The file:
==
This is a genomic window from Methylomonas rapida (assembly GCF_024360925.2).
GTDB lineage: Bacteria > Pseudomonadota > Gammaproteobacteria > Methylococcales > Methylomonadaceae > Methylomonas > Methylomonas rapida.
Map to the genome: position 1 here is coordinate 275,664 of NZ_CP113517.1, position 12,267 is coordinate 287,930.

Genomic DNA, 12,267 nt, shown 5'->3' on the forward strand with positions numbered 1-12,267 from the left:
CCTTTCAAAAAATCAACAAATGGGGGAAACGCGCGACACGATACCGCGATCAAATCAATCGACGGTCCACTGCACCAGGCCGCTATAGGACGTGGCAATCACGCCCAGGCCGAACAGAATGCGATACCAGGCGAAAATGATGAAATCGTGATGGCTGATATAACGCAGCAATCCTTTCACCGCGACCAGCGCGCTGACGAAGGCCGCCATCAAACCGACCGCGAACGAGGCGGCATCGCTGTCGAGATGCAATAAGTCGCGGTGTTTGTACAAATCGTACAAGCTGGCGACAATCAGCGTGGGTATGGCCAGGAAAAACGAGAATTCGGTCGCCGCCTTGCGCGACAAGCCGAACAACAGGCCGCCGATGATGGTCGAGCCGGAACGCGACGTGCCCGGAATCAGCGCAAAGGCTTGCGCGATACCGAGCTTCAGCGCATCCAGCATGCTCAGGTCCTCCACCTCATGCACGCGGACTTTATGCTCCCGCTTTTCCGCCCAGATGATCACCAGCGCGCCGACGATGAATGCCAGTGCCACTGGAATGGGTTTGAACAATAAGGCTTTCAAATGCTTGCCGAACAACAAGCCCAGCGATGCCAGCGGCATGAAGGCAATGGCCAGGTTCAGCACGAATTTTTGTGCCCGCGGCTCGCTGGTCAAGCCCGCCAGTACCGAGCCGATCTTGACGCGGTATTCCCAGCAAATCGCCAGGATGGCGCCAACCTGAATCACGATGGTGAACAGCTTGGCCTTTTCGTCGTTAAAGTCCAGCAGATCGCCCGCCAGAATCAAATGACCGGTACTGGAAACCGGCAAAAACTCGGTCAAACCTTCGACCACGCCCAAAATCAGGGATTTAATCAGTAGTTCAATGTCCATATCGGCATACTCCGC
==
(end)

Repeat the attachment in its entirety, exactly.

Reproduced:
This is a genomic window from Methylomonas rapida (assembly GCF_024360925.2).
GTDB lineage: Bacteria > Pseudomonadota > Gammaproteobacteria > Methylococcales > Methylomonadaceae > Methylomonas > Methylomonas rapida.
Map to the genome: position 1 here is coordinate 275,664 of NZ_CP113517.1, position 12,267 is coordinate 287,930.

Genomic DNA, 12,267 nt, shown 5'->3' on the forward strand with positions numbered 1-12,267 from the left:
CCTTTCAAAAAATCAACAAATGGGGGAAACGCGCGACACGATACCGCGATCAAATCAATCGACGGTCCACTGCACCAGGCCGCTATAGGACGTGGCAATCACGCCCAGGCCGAACAGAATGCGATACCAGGCGAAAATGATGAAATCGTGATGGCTGATATAACGCAGCAATCCTTTCACCGCGACCAGCGCGCTGACGAAGGCCGCCATCAAACCGACCGCGAACGAGGCGGCATCGCTGTCGAGATGCAATAAGTCGCGGTGTTTGTACAAATCGTACAAGCTGGCGACAATCAGCGTGGGTATGGCCAGGAAAAACGAGAATTCGGTCGCCGCCTTGCGCGACAAGCCGAACAACAGGCCGCCGATGATGGTCGAGCCGGAACGCGACGTGCCCGGAATCAGCGCAAAGGCTTGCGCGATACCGAGCTTCAGCGCATCCAGCATGCTCAGGTCCTCCACCTCATGCACGCGGACTTTATGCTCCCGCTTTTCCGCCCAGATGATCACCAGCGCGCCGACGATGAATGCCAGTGCCACTGGAATGGGTTTGAACAATAAGGCTTTCAAATGCTTGCCGAACAACAAGCCCAGCGATGCCAGCGGCATGAAGGCAATGGCCAGGTTCAGCACGAATTTTTGTGCCCGCGGCTCGCTGGTCAAGCCCGCCAGTACCGAGCCGATCTTGACGCGGTATTCCCAGCAAATCGCCAGGATGGCGCCAACCTGAATCACGATGGTGAACAGCTTGGCCTTTTCGTCGTTAAAGTCCAGCAGATCGCCCGCCAGAATCAAATGACCGGTACTGGAAACCGGCAAAAACTCGGTCAAACCTTCGACCACGCCCAAAATCAGGGATTTAATCAGTAGTTCAATGTCCATATCGGCATACTCCGC